Books I read in 2016

Last year was my lowest year in ten years for amount of books read.  To be honest, I was working through textbooks and FreeCodeCamp learning to code, which took away from my reading time.  Still, there were a lot of interesting books on this year’s list!
January
1.) 4th Generation Warfare Handbook – William S. Lind and Gregory A. Thiele

 

February
4.) Future Visions: Original Science Fiction Inspired by Microsoft – by Elizabeth Bear and Greg Bear et al.

 

March
11.) Gorilla Mindset – Mike Cernovich

 

April

 

May
15.) The Circle – Dave Eggers
16.) Ghost Fleet: A Novel of the Next World War – P. W. Singer and August Cole

 

June
17.) The Cartel Hit (Mack Bolan the Executioner #438) – Mike Linaker, Don Pendleton (Series Creator)
19.) The Tournament – Matthew Reilly
21.) Scarecrow Returns – Matthew Reilly
22.) Progression – Sebastian Marshall

 

July
23.) Abyss Deep (Star Corpsman #2) – by Ian Douglas
26.) Bitcoin for the Befuddled – Conrad Barski and Chris Wilmer

 

August
28.) Star Wars: The Rise of the Empire – John Jackson Miller et al.
29.) Re-read GIS for Dummies – Michael N. DeMers
30.) The Blood of Gods (Emperor #5) –  Conn Iggulden

 

September

 

October
32.) Head First Mobile Web – Lyza Danger Gardner and Jason Grigsby
33.) The Water Knife – Paolo Bacigalupi

 

November
34.) Public Health 101: Healthy People – Healthy Populations – Richard Riegelman, Brenda Kirkwood
37.) Planet of Slums – Mike Davis
38.) Proxima – Stephen Baxter

 

December
39.) There Will Be War Volume X – Jerry Pournelle, Editor
40.) JavaScript: The Good Parts – Douglas Crockford
Advertisements

Update and Coming Events

I haven’t written her for awhile and the reason is quite simple: I started a new job. In addition to that I kept the part-time minimum wage job that I was also working. Throw in the fact that part of the time I am a single dad, have a house to keep up, and am still learning programming, and you end up with a lot of stuff to do. That said, my time management skills have slipped, and now I am working on getting back on board the train. I wasted time on Instagram, ridiculous political arguments on Facebook, and getting lost in the endless articles on Medium – not to mention Bullet Journal blogs and Instagrams.

Yes, I’ve fallen into the Bullet Journal craze, but to be honest, mine is as utilitarian and minimalist as it can be. No drawings, no fancy fonts, I don’t even use a ruler. But it has helped quite a bit anyway. Things that were slipping through the cracks are now getting caught. I haven’t gotten back into the full “Getting Things Done” mode that I was a few years ago, but now I find that I actually have time, for example, to…write a blog post! So at some point I’ll do a post on how my BuJo works, and how I organize and all that stuff, but for today, let’s hit some highlights.

As noted, I landed a job, in the IT field (at last). It doesn’t have as much development or writing code as I’d like, but I’m learning a lot about networks, how systems of different software work, and what it’s like to be on call pretty much all the time(!) I’ll do a post soon on how I got the job, how Free Code Camp helped, etc.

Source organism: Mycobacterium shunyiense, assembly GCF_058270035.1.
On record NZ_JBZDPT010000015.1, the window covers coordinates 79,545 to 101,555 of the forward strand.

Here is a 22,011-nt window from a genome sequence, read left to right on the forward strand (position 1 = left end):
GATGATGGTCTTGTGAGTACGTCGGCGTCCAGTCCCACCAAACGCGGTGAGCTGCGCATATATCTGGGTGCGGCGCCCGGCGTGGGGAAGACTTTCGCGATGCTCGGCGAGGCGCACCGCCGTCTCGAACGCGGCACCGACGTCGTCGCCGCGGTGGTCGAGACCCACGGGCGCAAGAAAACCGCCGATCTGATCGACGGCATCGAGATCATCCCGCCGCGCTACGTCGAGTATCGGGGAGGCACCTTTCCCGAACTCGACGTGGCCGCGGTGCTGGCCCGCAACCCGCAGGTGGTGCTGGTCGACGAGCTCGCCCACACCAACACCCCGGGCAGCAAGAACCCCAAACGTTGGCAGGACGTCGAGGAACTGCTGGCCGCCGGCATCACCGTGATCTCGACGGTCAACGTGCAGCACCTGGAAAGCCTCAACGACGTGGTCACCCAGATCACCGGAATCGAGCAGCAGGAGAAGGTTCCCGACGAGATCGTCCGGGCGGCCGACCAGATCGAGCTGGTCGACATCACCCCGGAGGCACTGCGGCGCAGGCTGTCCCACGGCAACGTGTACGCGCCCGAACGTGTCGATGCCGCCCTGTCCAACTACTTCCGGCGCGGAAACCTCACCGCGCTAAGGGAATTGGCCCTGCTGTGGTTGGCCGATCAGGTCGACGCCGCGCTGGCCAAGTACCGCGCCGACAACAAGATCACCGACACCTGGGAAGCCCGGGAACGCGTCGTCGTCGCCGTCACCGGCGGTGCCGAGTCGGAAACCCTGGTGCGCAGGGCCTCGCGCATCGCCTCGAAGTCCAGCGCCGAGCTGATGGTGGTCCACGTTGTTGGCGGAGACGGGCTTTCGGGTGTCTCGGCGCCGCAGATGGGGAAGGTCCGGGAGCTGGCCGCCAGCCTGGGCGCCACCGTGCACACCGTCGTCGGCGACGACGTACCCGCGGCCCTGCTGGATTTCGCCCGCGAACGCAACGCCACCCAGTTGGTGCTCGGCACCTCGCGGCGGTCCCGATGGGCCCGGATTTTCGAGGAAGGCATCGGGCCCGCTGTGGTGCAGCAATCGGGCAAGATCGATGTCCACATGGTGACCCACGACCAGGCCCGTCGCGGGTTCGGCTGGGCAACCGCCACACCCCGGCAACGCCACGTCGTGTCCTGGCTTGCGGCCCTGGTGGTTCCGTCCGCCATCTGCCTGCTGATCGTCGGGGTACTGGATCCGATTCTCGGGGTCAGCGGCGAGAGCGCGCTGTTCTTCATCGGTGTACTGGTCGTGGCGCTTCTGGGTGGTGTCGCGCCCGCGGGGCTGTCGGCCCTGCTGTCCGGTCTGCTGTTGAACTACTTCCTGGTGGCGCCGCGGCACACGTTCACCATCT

In addition, I’ve decided to build a Fintech app. Really, it’s a toy app, something for me to play around with and learn to use some new languages and technologies, as well as mock up something that could actually be used. It will involve me learning SASS, React, ArcGIS web development and Bitcoin.JS, as well as using the knowledge I have of HTML5, CSS3, JavaScript (I may even need to learn ES6), MongoDB, Node, and Express. It’s pretty ambitious, I guess, but I can do it in pieces and slowly get up to a full scale app.

Anyway, I’ll be blogging my adventures, hopefully weekly or more, and I hope you’ll jump in for the ride!

Review: Coursera Fundamentals of GIS Class via UC Davis

I just wrapped up the Fundamentals of GIS class offered by UC Davis on Coursera.  I already had a grasp on the Geographic Information Systems (GIS) information offered in the class, but it comes with a free one year license to use ArcGIS and it also teaches you how to use it.  It is also part of a five-course sequence that, if you complete it, offers a certificate in GIS.
One of the most interesting things, to me, is that programming is becoming a bigger and bigger part of GIS – presenting the information to people over the web.  ArcGIS even has a JavaScript API that you can use to accomplish this.  In FreeCodeCamp, I’ll eventually be learning visualization using D3.js and other technologies, and I see this as one more item in my toolbox.  The fact that I’ve always loved maps doesn’t hurt, either!
This first class was pretty basic – teaching, for example, what projections are, a little about thinking spatially, and various other concepts related to GIS.  It also began to teach how to use ArcGIS, such as pulling in map layers, looking at the tables that actually store the data attached to features on the map, and how to package it up and present it on the web.
For the final project, we had to construct a map, package it, and make it available by pdf and on the web.  What we did was take a map of California, add the counties, and then look at the data for voting on an environmental issue.  We had the data on the total who voted – yes or no, and also on how many voted in favor.  The idea is to present the proportion of yes votes to total votes, and put it in a format that is easy to read.  More basic are the requirements to add such typical map elements as a legend and a North indicator.  My map is below; you can also view it online at the ArcGIS website here.
This was a fun course and I learned a lot.  I’m looking forward to the next class in the sequence, GIS Data Formats, Design and Quality, which begins July 25.
caliMap